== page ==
“I only get a few hours of sleep every night.” Kevin stated this when I asked what brought him into treatment at his intake appointment. He was a 28-year-old soldier who had been deployed eight times. Kevin isn’t alone in his problems with sleep. Many service members report similar problems when they come to therapy. But unless you specialize in sleep disorders, it can be difficult to know what the recommended treatments for insomnia are, or how to differentiate between various sleep disorders in order to know what to treat first. You can always refer such patients to a local sleep clinic but often patients are dealing with a cluster of intertwined disorders.
With Kevin, we determined that he was not only dealing with primary insomnia, but he also had posttraumatic stress disorder (PTSD). Kevin and I grappled with what to treat first. Was the PTSD causing the poor sleep or was the poor sleep exacerbating the PTSD? It was likely both. Kevin had a hard time understanding how all these issues could be related.
Many of my patients come into treatment once their symptoms are out of control. They have tried to fix their symptoms themselves and only decide to pursue mental health treatment when their spouse threatens to leave them or they get chewed out at work. It is often difficult to explain various disorders and the best treatment options, and to remember all the current evidence-based treatments for each disorder. When I have such questions, I turn to resources like clinical support tools (CSTs) offered by the Psychological Health Center of Excellence (PHCoE). These CSTs are practical and digestible compendiums of various VA and DoD clinical practice guidelines. They include tools for providers outlining the current evidence-based treatments for disorders prevalent in the military and tools to help patients and their families understand the disorder(s) and treatments.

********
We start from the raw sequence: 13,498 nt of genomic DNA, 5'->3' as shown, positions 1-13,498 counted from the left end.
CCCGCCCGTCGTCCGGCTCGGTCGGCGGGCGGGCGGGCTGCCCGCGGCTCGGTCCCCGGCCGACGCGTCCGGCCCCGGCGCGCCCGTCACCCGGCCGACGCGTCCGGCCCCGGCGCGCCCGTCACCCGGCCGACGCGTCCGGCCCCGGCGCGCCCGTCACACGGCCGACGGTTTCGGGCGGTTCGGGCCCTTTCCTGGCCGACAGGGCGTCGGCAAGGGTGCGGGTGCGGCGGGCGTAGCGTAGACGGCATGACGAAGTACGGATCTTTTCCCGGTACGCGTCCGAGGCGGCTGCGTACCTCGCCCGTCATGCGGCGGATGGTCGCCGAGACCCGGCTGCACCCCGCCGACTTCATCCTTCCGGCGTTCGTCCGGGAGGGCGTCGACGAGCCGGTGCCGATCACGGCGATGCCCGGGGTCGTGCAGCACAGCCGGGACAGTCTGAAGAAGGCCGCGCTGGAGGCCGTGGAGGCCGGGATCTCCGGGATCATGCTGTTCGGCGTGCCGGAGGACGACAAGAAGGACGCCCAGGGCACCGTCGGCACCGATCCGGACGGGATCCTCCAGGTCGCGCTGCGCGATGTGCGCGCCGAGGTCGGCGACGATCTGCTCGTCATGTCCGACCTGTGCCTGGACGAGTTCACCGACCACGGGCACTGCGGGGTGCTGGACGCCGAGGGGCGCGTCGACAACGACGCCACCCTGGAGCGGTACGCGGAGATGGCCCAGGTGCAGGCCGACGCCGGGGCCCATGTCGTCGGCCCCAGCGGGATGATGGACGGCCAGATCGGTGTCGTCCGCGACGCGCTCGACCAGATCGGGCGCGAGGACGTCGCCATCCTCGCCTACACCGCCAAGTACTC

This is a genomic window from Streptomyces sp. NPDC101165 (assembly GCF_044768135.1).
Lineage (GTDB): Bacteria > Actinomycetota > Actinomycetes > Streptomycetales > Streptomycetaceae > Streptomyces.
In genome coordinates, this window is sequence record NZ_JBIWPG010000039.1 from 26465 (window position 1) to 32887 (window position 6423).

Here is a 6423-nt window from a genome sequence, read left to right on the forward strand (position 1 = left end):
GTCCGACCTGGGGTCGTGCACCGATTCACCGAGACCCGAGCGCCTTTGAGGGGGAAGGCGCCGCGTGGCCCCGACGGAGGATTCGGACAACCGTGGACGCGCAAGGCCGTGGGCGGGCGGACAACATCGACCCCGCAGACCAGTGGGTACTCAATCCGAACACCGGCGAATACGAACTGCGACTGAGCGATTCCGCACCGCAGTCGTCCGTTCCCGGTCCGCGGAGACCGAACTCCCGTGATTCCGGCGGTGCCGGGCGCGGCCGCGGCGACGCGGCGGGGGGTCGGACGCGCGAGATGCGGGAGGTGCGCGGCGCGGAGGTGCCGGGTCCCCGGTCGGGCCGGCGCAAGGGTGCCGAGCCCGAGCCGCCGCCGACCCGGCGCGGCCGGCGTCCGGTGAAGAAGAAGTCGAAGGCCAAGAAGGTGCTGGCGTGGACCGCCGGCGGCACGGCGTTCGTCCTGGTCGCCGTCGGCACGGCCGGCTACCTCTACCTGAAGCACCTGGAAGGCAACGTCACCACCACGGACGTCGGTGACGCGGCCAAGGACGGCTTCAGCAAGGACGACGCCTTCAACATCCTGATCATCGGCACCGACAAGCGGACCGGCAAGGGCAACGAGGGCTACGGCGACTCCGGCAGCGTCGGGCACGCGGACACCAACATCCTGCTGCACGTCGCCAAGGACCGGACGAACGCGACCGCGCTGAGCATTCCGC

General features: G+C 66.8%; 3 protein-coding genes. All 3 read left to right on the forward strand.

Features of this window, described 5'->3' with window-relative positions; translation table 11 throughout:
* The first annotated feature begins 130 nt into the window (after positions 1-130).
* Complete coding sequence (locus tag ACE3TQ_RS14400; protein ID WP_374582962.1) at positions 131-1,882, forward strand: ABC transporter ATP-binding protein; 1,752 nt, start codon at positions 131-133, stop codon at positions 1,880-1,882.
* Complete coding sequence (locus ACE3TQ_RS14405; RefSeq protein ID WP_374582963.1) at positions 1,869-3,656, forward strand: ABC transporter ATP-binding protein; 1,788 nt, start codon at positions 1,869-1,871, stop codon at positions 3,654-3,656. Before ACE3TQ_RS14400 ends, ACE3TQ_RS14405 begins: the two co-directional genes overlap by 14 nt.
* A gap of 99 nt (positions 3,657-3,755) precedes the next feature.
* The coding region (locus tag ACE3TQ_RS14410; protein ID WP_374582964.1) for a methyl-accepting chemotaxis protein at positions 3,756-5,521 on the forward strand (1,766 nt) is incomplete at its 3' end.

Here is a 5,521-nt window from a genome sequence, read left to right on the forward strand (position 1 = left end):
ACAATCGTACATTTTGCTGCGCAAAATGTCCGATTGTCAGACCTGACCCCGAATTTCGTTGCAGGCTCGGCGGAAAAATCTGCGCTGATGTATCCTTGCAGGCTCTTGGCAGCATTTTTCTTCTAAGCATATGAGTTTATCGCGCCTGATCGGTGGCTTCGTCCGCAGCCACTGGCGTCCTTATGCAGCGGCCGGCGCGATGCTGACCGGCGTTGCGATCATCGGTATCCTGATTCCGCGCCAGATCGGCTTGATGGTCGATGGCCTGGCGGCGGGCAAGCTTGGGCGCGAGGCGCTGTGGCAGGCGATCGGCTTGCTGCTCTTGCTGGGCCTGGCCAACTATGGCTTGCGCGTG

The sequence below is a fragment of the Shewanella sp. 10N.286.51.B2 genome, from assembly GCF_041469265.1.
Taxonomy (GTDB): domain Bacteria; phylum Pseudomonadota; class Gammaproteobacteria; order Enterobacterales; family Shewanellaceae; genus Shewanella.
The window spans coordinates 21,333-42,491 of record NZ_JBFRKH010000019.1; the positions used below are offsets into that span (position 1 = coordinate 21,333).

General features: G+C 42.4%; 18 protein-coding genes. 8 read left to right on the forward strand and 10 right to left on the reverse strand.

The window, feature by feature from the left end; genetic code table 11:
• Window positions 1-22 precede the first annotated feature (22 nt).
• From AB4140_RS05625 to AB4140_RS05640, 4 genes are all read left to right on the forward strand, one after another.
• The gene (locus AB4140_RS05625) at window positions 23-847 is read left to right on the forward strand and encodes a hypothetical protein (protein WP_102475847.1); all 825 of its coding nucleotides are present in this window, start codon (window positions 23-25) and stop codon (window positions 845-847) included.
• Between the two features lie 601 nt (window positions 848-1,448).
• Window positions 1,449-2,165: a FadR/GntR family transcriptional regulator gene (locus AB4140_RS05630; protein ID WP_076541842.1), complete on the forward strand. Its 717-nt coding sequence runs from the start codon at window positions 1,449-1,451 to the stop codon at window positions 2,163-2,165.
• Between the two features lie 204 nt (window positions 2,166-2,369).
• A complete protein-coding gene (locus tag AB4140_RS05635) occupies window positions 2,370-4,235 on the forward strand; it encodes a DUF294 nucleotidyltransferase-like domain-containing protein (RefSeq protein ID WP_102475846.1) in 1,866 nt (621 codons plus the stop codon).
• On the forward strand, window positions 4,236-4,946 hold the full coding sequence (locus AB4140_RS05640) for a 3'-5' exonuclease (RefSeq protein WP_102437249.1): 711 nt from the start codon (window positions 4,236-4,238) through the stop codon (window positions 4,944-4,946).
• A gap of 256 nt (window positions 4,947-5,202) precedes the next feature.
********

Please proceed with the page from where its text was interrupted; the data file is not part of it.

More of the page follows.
When treating Kevin, I found two tools that informed me about the current evidence-based treatments for insomnia. One helped clarify questions on sleep medication, which Kevin was interested in. The other tool helped me identify which behaviorally-based treatments had the most research support. I was able to provide Kevin with a patient-facing CST which explained these treatment options. Once we decided on which treatment to employ for his insomnia, we talked about PTSD and those treatment options. Again, I used CSTs to help me identify evidence-based behavioral treatments and medication recommendations. I then provided Kevin with a CST explaining PTSD treatment options and a guide he could give his family so they could better understand what he was dealing with.
What did Kevin and I end up doing about his insomnia and PTSD? I had him start tracking his sleep patterns for a week and he agreed to tackle his PTSD symptoms once we established a baseline for his sleep problems. When he came back the following week, his sleep diary showed he was only getting an average of 4-5 hours of sleep each night. Therefore, we started treating his insomnia with cognitive behavioral therapy for insomnia, as it is a relatively short treatment, and then we started prolonged exposure for PTSD. It took us about 18 weeks of treatment. Kevin terminated treatment with improved sleep, a reduction in his PTSD symptoms, and a family with a better understanding of his symptoms and how to support him.
When you are trying to determine what treatment is best for various disorders as well as how to help educate your patient and their family on their symptoms and treatment options, consider using clinical support tools created by PHCoE. The tools support the latest clinical practice guidelines and PHCoE develops new tools as guidelines are updated. There are CSTs for Major Depressive Disorder, Posttraumatic and Acute Stress Disorders, Suicide, Opioid Therapy for Chronic Pain, Substance Misuse, Insomnia, and Pregnancy. Check them out today!
Dr. Edwards-Stewart is a board certified, licensed, clinical psychologist with specialties in trauma and substance use disorders. She currently works as a research psychologist for the Psychological Health Center of Excellence.
The views expressed in Clinician's Corner blogs are solely those of the author and do not necessarily reflect the opinion of the Psychological Health Center of Excellence or Department of Defense.